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cdcollura

CSC HALO Skydive from 23,000 Feet! (July 14-16)

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Good day all,

I saw this ad for 23k (HALO) jumps at CSC (Chicagoland Skydiving Center).

https://www.skydivecsc.com/extreme-altitude-skydiving?utm_campaign=Experienced&utm_source=hs_email&utm_medium=email&utm_content=53902817&_hsenc=p2ANqtz-8TqyYGmsOzd_93h46rdOTZTotsCAOxyqE1ww8YsD1AYNwqtsfifQkGGpU8H7EkHGm0yi7pe1nkU97ZzTIwNGySZNy2jw&_hsmi=53902817#licensed-halos

Looks like a decent event, but not sure why they are using a bailout oxygen system. These are not needed below 24k on hi altitude loads. I've jumped many times from 22 / 23k with just aircraft oxygen (not needed in freefall).

I'm wondering if they will get any interest on this, as jump tickets are kinda high ($159 USD).
Fly High ... Don't "Get High"!

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Check out section 6-7 in the SIM. O2 on the plane is required for dives above 15k MSL. Bailout O2 is required for dives above 20k MSL. Above 25k jumpers are supposed to pre-breathe pure O2 for 30 minutes on the ground before take-off as well. There are times when a dz or a pilot will bust the altitude rules (sunset load in particular) but CSC is simply complying with regulations by using bailout O2 on their HALO jumps.

For perspective, the first time I was flying formation loads to altitudes requiring O2, on the very first jump that I used O2, there was no flow through my hose. Since I had never used O2 before, I was using a cannula, and had no idea what to expect, I figured it was on and I just didn't notice. As it came time to exit at 16,500 AGL (18K MSL), I found I was light-headed, but thought it must just be a side effect of breathing pure O2. I was okay on the dive - probably because I made sure to sit completely quietly and breathe deeply and relax as much as possible for the rest of the climb after we reached O2 turn-on altitude. On the next jump, I was on a different plane with a different hose. When O2 turn-on came, I immediately felt it and tasted it, and that was when I realized my hose hadn't been working the first time. And the difference at 16,500 was dramatic. I was clear headed and alert. If I hadn't had the direct comparison, I would never have known there was a problem. I've gotten extra altitude on sunset loads at multiple dzs and never noticed a difference in my mental functioning; but when you get a surprise 15k AGL on the last load of the day you're too stoked to see that you might not be thinking as clearly as you could be.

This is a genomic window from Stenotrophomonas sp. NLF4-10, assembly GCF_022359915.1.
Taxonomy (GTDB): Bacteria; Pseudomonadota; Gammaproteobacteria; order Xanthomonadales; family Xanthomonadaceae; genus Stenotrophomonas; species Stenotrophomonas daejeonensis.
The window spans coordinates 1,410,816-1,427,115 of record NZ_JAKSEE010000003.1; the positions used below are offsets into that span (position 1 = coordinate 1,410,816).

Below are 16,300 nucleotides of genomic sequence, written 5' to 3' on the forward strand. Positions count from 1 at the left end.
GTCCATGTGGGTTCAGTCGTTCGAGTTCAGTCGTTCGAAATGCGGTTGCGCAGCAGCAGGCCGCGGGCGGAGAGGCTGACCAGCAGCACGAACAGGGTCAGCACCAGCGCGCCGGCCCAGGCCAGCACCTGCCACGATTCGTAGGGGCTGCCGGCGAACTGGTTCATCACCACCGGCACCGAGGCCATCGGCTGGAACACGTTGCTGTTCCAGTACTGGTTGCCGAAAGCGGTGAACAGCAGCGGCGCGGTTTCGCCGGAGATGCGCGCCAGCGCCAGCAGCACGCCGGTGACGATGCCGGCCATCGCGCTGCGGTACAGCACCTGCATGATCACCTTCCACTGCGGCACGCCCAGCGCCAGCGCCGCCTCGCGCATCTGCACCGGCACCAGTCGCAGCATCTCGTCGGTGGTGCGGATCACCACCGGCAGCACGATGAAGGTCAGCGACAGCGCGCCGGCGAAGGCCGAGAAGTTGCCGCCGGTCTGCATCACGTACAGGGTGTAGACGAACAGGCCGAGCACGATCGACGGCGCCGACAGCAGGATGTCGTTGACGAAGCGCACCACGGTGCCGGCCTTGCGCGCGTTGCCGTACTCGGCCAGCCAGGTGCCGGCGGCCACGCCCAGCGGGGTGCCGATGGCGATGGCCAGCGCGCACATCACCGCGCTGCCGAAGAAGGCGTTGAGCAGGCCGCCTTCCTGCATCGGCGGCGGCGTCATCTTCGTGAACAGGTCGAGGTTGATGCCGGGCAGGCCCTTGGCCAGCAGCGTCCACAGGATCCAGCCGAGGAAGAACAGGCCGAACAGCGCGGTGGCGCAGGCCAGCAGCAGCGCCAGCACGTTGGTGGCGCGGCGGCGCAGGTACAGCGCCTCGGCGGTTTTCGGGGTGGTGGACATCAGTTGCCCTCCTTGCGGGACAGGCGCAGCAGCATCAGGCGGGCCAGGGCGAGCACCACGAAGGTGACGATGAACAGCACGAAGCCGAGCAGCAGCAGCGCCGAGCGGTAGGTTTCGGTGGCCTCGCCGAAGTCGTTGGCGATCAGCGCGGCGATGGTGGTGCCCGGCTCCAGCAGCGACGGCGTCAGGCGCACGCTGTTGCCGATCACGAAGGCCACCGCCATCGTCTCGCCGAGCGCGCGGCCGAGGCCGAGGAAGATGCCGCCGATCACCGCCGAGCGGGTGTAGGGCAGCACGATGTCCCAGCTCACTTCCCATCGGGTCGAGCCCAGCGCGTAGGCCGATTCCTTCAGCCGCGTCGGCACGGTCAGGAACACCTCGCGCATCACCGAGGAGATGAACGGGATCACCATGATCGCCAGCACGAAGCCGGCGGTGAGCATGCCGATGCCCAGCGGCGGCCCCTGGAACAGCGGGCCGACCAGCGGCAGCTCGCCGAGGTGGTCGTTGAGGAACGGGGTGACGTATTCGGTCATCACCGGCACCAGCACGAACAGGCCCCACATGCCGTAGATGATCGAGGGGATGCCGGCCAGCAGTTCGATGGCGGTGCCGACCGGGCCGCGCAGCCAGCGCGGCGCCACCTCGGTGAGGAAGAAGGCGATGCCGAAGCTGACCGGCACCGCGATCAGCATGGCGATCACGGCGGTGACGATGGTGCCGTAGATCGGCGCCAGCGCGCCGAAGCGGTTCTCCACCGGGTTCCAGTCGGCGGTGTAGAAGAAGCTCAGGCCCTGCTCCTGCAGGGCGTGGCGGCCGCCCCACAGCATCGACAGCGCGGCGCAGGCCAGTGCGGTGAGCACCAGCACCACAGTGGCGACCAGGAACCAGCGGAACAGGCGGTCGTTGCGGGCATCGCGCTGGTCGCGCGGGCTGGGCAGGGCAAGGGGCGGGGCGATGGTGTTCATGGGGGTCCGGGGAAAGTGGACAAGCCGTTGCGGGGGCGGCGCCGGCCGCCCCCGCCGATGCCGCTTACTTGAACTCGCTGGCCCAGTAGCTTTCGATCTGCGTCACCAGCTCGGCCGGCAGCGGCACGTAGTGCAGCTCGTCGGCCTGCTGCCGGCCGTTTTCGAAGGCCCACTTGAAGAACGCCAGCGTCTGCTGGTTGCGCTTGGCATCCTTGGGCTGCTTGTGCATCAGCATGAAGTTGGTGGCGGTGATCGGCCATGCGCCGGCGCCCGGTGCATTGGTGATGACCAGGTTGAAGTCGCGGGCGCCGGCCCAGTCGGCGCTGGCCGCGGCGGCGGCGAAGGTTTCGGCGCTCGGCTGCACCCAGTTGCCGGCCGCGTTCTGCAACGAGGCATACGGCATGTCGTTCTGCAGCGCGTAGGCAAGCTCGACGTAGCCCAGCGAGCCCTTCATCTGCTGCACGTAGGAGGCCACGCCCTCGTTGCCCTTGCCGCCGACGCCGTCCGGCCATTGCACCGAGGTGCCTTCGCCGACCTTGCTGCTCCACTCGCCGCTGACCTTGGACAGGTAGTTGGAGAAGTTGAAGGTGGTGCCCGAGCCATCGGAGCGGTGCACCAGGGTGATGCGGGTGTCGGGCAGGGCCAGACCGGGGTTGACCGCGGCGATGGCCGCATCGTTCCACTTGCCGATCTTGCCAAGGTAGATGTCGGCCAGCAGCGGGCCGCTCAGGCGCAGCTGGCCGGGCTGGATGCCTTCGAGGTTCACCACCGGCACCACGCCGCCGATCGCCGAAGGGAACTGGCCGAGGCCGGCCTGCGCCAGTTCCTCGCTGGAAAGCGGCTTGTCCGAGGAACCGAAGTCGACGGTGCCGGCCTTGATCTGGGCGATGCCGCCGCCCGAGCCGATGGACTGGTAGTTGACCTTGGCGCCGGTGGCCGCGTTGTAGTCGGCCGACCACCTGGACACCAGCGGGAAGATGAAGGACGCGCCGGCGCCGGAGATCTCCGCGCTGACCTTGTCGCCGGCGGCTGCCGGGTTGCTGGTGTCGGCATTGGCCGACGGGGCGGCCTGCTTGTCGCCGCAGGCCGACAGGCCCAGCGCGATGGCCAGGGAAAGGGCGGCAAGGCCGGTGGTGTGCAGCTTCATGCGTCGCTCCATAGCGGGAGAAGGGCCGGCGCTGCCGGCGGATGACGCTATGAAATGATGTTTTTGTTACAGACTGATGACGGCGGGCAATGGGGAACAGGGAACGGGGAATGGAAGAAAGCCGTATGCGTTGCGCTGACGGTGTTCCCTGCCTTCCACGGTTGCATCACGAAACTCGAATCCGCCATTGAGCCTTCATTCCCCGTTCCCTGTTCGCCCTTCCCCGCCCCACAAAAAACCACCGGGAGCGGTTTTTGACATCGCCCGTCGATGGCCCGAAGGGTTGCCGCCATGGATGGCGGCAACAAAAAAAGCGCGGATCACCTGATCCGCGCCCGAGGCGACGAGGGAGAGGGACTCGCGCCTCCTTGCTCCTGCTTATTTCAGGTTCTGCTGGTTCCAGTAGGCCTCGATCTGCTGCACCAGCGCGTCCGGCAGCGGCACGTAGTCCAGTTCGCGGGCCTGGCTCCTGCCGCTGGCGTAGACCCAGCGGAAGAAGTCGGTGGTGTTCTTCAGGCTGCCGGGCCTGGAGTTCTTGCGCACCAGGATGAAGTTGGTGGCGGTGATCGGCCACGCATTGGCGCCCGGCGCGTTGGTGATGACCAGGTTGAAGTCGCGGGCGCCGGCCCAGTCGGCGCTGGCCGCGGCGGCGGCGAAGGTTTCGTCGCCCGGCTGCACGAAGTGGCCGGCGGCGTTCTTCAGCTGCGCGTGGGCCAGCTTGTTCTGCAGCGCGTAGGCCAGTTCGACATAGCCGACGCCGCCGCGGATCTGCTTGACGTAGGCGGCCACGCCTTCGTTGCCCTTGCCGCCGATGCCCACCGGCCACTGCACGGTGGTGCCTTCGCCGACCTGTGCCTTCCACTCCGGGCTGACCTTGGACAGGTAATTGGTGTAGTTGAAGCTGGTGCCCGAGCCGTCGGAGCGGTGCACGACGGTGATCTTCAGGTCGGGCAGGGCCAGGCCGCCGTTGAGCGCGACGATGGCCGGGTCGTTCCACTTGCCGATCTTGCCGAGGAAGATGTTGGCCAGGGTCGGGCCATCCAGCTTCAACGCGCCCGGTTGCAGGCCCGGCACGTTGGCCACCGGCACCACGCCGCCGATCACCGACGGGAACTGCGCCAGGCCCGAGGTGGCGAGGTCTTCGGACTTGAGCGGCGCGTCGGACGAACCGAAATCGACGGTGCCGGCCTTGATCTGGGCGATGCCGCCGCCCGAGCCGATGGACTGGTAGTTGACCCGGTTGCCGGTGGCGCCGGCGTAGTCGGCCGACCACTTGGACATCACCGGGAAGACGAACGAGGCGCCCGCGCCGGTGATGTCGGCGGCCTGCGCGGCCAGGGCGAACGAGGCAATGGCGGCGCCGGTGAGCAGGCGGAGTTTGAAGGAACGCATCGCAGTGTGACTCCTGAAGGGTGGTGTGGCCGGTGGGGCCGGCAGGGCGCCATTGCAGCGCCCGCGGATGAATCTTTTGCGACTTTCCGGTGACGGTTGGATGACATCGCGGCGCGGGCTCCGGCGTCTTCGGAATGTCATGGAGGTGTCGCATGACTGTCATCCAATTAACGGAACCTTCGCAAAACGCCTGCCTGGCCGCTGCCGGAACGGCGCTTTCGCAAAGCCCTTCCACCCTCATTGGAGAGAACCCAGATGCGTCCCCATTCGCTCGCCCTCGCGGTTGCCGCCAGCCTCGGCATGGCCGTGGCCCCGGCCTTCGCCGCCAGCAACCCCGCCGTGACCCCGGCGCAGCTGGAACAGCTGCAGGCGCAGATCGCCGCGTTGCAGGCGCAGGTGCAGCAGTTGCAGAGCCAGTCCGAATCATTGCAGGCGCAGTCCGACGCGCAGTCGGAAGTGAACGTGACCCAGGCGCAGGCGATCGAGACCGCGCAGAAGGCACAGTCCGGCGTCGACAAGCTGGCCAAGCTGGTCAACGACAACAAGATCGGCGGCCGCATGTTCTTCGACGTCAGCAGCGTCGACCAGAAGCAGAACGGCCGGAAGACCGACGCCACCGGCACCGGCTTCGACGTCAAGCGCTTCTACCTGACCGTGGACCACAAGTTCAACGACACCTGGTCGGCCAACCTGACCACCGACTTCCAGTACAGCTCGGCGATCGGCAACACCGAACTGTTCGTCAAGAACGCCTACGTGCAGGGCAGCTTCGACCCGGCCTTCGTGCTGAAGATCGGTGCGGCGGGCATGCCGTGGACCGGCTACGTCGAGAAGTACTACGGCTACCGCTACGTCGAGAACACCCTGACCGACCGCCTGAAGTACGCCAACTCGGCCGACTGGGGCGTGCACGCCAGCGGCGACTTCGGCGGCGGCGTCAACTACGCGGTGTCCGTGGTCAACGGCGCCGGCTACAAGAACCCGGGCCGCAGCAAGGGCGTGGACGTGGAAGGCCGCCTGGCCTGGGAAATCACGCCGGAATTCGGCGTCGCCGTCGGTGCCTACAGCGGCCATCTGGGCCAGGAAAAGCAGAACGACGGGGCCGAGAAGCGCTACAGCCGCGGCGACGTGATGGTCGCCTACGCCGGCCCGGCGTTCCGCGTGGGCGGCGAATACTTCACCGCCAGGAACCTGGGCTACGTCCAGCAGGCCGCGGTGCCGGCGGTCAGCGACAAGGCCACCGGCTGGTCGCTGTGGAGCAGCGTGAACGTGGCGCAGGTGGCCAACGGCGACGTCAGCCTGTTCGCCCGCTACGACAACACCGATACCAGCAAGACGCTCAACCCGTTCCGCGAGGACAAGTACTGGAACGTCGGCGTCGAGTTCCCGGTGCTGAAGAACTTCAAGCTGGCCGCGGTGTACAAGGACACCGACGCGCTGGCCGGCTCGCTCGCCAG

For a jump from 23k AGL at CSC which is itself at just over 800 feet AGL, you'll be above 15k MSL for 45 seconds to a full minute of freefall if you're belly-flying - and a whole heck of a lot longer if you have a premature deployment. In fact, it would royally SUCK to be under canopy much higher than you're expecting to be when you exit at 23k, for numerous reasons (cold AF? spot vs the uppers?? other air traffic???) and being up there without O2 could kill you.

$159 for a HALO jump to 23k for experienced skydivers sounds like a pretty good deal. Did you see what they charge for a 23k tandem?! Skydance does experienced-skydiver HALO jumps for $575, up to 30k - IF you've made one there before; if you're new to HALO jumps they charge $650. So $159 for the equipment use, the O2 both on the plane (for the jumpers and the pilots) and in the bailout bottle, the ground training required to learn how to use the bailout system, the av-gas required to get the jump plane up that high, and any extra fees the dz has to pay to clear jump operations from altitudes in the commercial airspace range only 70-80 miles from two major international airports... that really doesn't sound bad at all!